The arrival of summer brings warm temperatures, outdoor activities, and mosquitoes. These bugs are notorious for crashing your cookouts and leaving you with itchy bites. Knowing how to prevent these bugs from bugging you can make your summer more enjoyable. Check out how to avoid mosquito bites this summer.
What Does a Mosquito Bite Look Like?
Most mosquito bites are pink or red, itchy bumps. They can be puffy with a spot in the middle. These bites often appear a few minutes after being bitten. Sometimes swelling, hives, dark spots, and blisters can occur. Unfortunately, mosquito bites can look similar to other bug bites including flea and spider bites.
Mosquito bites are likely if you have been:
- Spending time outdoors, particularly during dawn and dusk hours, when mosquitoes are most active
- Near standing bodies of water including lakes, ponds, or pools with no water circulation
- Walking or hiking through tall grasses or dense vegetation
Why Do Mosquitoes Bite People?
Female mosquitoes bite humans to feed on blood. The nutrients in your blood help the females nourish and lay eggs. They use the sharp tip of their piercing mouthpart, the proboscis, to penetrate skin and draw out the blood. While doing so, mosquitoes inject their saliva, which contains an anticoagulant, to prevent blood from clotting. They easily withdraw the proboscis and fly away.
Why Do Mosquito Bites Itch?
Mosquito saliva is a foreign substance in your body. When you are bitten, your immune system goes to work to protect you from the intrusion. Your body produces histamine, which creates a raised, itchy bump on your skin. This reaction is similar to when you have a mild allergic reaction.
Inflammation and swelling occur because the histamine increases your blood flow and white cell count near the bite. A signal is released to your nerves, which causes the annoying itch.
This response is learned, and it probably wasn’t the reaction you had when you got your first bite. Not every mosquito bite will cause the same reaction. Some bites may go unnoticed, while others may drive you crazy, itching for days. Some people don’t react to a bite. After much exposure to mosquito saliva, some become tolerant to it.
Why Do Some Mosquito Bites Get Swollen?
Sometimes mosquito bites flare up and become really swollen. This happens when people are more allergic to mosquito bites. These bites can turn into welts. The skin may stiffen and get warm, extending the reaction several inches out from the bite. These types of reactions are most common in children, the elderly, and in individuals with autoimmune issues. Every person is different, as is every mosquito and bite.
Does Scratching a Mosquito Bite Make it Worse?
Scratching a mosquito bite often makes the itching worse. When you scratch an inflamed bite, the inflammation expands, causing more intense itching. If you break the skin when scratching, the area can become infected. This will increase the itching and lengthen the time it takes to heal. Resist the temptation, and don’t scratch a mosquito bite.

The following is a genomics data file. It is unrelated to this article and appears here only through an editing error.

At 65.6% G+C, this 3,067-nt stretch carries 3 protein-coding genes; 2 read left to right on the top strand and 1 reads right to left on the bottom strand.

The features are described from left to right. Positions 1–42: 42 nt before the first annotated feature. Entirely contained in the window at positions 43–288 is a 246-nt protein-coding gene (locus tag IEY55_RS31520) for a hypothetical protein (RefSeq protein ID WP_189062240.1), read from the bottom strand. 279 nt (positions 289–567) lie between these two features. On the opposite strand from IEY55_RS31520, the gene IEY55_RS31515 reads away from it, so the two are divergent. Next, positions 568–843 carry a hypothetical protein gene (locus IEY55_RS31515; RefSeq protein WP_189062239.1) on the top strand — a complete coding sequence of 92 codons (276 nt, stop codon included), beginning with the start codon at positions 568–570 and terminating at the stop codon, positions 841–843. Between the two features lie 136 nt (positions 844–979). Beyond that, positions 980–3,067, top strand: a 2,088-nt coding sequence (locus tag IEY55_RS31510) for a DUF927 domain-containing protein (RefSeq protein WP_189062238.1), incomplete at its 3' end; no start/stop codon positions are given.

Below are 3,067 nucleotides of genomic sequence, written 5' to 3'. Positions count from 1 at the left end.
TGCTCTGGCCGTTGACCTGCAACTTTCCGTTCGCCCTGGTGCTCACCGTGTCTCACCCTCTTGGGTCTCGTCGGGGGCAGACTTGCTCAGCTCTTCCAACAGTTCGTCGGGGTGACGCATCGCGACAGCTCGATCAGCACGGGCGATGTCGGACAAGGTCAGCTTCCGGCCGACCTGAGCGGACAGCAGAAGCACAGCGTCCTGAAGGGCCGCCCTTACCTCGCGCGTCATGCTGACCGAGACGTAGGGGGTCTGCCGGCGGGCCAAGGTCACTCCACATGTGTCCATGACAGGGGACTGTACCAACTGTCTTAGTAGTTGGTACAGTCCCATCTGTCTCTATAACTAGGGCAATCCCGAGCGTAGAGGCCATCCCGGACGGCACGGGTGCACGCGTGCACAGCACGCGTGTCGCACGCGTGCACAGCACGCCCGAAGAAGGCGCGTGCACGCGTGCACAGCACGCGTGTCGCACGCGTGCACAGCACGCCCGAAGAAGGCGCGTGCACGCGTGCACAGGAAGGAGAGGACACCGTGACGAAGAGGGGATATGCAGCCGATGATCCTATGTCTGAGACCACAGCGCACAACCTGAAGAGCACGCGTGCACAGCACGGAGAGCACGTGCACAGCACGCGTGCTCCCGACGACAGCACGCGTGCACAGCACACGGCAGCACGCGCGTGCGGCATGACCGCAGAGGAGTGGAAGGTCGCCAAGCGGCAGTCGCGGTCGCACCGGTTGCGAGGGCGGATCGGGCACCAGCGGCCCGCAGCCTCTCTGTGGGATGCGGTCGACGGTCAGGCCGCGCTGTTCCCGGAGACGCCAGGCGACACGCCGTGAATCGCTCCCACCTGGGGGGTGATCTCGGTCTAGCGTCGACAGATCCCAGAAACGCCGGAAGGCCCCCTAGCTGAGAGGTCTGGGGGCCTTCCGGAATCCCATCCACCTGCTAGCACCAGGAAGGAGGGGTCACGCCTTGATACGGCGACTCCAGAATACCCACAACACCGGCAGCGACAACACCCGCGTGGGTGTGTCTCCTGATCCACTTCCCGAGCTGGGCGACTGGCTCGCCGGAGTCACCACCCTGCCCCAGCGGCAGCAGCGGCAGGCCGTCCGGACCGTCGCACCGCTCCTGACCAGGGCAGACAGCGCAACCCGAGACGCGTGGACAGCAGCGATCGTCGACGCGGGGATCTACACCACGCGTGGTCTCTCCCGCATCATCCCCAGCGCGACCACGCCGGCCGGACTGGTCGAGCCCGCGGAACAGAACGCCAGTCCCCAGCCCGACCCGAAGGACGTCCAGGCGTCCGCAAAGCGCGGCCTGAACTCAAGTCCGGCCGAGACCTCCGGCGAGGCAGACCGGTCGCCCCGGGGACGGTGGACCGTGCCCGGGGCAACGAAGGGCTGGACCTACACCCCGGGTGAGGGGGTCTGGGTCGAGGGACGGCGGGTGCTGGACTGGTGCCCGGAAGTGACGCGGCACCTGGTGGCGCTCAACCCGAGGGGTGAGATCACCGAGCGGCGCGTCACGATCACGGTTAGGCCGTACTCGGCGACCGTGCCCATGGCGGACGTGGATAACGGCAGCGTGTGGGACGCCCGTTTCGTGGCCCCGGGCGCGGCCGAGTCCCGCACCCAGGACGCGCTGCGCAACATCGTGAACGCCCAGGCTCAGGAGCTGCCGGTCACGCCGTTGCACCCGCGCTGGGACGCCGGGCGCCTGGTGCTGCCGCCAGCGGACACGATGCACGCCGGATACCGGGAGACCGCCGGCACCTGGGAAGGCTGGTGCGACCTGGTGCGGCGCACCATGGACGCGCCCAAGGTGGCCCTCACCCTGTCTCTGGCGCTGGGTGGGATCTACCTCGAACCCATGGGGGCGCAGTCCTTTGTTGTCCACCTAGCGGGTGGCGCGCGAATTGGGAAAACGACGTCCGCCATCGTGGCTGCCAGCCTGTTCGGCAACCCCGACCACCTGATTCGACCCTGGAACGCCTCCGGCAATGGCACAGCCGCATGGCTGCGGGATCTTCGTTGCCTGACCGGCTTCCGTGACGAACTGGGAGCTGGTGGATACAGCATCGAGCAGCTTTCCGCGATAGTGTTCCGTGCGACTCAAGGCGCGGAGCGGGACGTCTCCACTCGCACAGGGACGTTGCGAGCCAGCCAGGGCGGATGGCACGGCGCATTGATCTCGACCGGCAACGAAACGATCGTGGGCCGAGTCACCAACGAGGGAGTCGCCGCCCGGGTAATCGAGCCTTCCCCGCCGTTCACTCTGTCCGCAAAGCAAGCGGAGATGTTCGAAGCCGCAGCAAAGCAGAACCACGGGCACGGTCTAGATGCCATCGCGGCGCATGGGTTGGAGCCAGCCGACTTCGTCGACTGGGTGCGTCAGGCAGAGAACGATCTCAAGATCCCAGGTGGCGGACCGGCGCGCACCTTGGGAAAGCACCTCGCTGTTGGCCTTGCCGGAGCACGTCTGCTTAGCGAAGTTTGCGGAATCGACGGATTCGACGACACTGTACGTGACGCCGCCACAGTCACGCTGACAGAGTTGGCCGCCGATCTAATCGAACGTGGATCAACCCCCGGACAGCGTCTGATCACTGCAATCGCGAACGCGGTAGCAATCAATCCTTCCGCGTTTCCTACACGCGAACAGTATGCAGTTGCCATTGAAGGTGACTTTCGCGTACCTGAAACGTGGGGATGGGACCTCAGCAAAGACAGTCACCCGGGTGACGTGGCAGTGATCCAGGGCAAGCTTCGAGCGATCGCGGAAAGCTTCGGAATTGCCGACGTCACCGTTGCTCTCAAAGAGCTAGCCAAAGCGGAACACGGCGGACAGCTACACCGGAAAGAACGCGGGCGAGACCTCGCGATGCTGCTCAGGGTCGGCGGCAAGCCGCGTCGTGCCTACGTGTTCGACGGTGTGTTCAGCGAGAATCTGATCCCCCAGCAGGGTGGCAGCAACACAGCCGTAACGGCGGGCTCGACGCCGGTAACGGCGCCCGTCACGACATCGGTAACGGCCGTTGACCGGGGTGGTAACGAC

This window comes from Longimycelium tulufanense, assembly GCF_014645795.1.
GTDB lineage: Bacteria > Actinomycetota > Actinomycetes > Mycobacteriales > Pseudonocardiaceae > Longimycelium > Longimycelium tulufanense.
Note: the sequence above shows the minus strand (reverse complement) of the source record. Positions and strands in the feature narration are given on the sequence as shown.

How to Prevent Mosquito Bites
When spending time outside, there are things you can do to keep these pests away. Check out a few tips to prevent mosquito bites.
- Avoid Peak Mosquito Hours: Mosquitoes are most active in the early morning and at dusk. When possible, limit your time outside during these hours.
- Cover Your Skin: Long sleeves and pants can help prevent mosquito bites. You’ll also want to keep your ankles covered. Lighter colors are less attractive to mosquitoes than dark colors.
- Avoid Strong Fragrances: Mosquitoes are attracted to strong odors. When spending time outside, avoid perfumes and colognes with strong scents.
- Use a Mosquito Repellent: Our plant-based Natural Insect Repellent can help keep mosquitoes from bugging you. It repels mosquitoes, ticks, and flies.
How Do You Treat a Mosquito Bite?
Scratching won’t help, but there are other things you can do to treat a mosquito bite. The following can help relieve the effects of a mosquito bite:
- Wash the area with soap and water
- Apply an ice-pack or heat
- Apply calamine lotion or an anti-itch cream
- Take over-the-counter antihistamines, but be sure to follow label directions
- Take an oatmeal bath
- Apply aloe gel or make a paste with water and baking soda
When Should You See a Doctor?
Typically, mosquito bites will go away within a few days. However, some people have serious reactions to mosquito bites. This includes anaphylactic shock. If you or a family member experiences trouble breathing, facial swelling, or large hives after a mosquito bite, seek medical attention.
How to Get Rid of Mosquitoes
Using plant-based insecticide sprays can help keep your yard free of mosquitoes. Not only do they kill on contact, they also provide residual repellency. Our Home Bug Spray, Flying Insect Killer, and Mosquito Fogger are effective for spot treatment. You can also spray your yard with our Mosquito & Tick Killer or Yard Bug Spray. Their repellent properties will act as a barrier helping to keep mosquitoes away.
You shouldn’t have to spend your summer inside just to avoid mosquitoes. Being prepared for their arrival can save you from being bitten. If mosquitoes are bugging you, we’re here to help! Check out our Maggie’s Farm Simply Effective™ Pest Control products for a more environmentally and family-friendly solution.